BoomBox 2.0: Keeping the Deep Funk Alive


I remember the first time I saw BoomBox live. It was 2010 at Summer Camp Music Festival and Zion and Russ had the sunset set: 6:00 to 7:00 pm. It wasn’t a “rain all weekend year” for Summer Camp, so instead it was just blazing hot. The sun was slowly setting, and we were all willing it to creep behind the horizon juust a little bit faster.

I had never heard BoomBox before but after that first Summer Camp set, I was hooked. The sounds I heard flowing from the stage twisted into a perfect combination of funk, house and good ‘ol rock n’ roll. It was gritty yet seductive; deep and slow but so groovable. And that sax added a jazz element that tied it all together into a sound I easily fell in love with. To seal the deal, that same night they had a DJ set at 2:00 am in the Vibe Tent. This was before the Vibe Tent was on ‘roids and was still small, offering up an intimate, yet super sweaty, setting. It was the only time I’d ever seen BoomBox do a DJ set, but right then and there my love for their sound was clear. Over the years I’ve heard how BoomBox has evolved and honed their sound while staying true to those deep, psychedelic house, funky ass roots.

I’m only diving deep into this nostalgia bucket because just this past weekend I had the pleasure of catching BoomBox at the Majestic Theater in Detroit, MI. If you’ve been following them, then you know they had a recent member switch-up. Russ Randolph is no longer on the ones and twos, but is moving on to pursue a solo project. It was a big change and for some it may have been slightly scary. But after seeing the shows I’ve seen recently, I’m here to tell you that those BoomBox roots are strong and aren’t going anywhere.

BoomBox came into the Majestic and threw down a hot ass show that not many recently past BoomBox shows can contest. DJ Harry has taken Russ’s place on the ones and twos and brings it just as hard, if not harder. Coming from a deep house background, it seems he’s captured the essence of BoomBox effortlessly. It’s been said many times before that one of the driving forces behind BoomBox is its live, house element. When it was Zion and Russ, the two acted as a vibe sponge, feeding off the energy the crowd was giving them. When the vibe was lit and the guys were on, it made for some pretty amazing shows. But when I sat back and watched Zion and DJ Harry at the Majestic, I couldn’t help but notice a difference. The two were still feeding off the crowd’s energy- there was no doubt about that- but the transfer of energy was reciprocal. I had the feeling that no matter what energy the crowd had come with that night the guys would have created the energy they wanted to ensure every last body was boogying.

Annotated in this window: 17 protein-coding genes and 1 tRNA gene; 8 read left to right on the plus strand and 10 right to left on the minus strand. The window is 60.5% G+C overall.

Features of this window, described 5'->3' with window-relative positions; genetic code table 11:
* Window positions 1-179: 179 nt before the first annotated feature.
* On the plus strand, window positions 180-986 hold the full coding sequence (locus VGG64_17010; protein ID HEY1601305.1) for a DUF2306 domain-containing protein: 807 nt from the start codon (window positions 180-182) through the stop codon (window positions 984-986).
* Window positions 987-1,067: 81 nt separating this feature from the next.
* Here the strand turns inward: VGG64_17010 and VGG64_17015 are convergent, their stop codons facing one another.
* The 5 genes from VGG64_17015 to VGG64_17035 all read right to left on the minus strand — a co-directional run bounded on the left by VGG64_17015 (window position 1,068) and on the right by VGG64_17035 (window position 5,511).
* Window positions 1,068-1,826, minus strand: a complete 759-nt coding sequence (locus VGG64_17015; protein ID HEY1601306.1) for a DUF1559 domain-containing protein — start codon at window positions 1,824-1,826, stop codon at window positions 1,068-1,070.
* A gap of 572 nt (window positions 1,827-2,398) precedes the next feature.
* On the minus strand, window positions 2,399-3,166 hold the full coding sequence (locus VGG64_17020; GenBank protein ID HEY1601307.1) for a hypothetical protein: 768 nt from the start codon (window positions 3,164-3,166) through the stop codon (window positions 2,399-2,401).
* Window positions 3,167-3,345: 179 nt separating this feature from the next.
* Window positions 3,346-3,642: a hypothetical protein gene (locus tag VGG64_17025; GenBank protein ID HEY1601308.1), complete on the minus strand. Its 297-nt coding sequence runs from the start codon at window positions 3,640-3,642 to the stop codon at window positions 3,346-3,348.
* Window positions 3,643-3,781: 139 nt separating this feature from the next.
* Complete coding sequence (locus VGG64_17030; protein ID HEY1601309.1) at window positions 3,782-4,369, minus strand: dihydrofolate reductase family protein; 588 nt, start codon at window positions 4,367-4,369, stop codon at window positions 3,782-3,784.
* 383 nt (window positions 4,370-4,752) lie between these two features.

They played the tracks BoomBox fans love and would expect to hear like “Tonight”, “Stereo” and “Dirty Red Penny,” but also dug down deep and played a handful of obscure tracks that aren’t found on albums. I was stoked to hear “Please” and “Right Around Two” get thrown into the mix; and when “Baby Caught My Blues” makes an appearance it’s a surefire sign of a great show. (Go ahead, test it.)

All of these tracks are dripping with that classic BoomBox sound, and as I heard them flow from the stage I could see there is real chemistry between Zion and DJ Harry. Zion was in his element, hitting crisp clear notes and clearly having fun while doing it. He seemed relaxed and poised, playing each track with intention. DJ Harry was weaving in and out of tracks easily, and most importantly, keeping that house element of BoomBox alive. Between each track he’d take a couple minutes and throw down a quick mix that tied into the next track.

It truly was a great show, but the point I’m really trying to make with all this is that BoomBox hasn’t gone anywhere. With a member switch up, the sound hasn’t changed. In fact, it may actually be a crisper, more realized BoomBox sound. A return to those roots that twisted so intimately to form the sound I love. It was gritty, funky and seductive. It strikes a chord that makes you want to follow that backbeat with a steady swing of your hips and a slow sway of your arms. I can’t call this term my own, but it was slut funk. And I wouldn’t have my BoomBox any other way.

To finish it off, these two have only been playing together on tour for about a month. If they’ve sparked a visible chemistry this early on, I can only be led to believe that BoomBox has some great things in store for us in the coming months. Cheers.


Bits and Pieces
Thick as Thieves
Right Around Two
Baby Caught My Blues ****
Waiting Around
Laid Back and Loaded
Funky Style
Dirty Red Penny


~ by frantunes on February 3, 2017.

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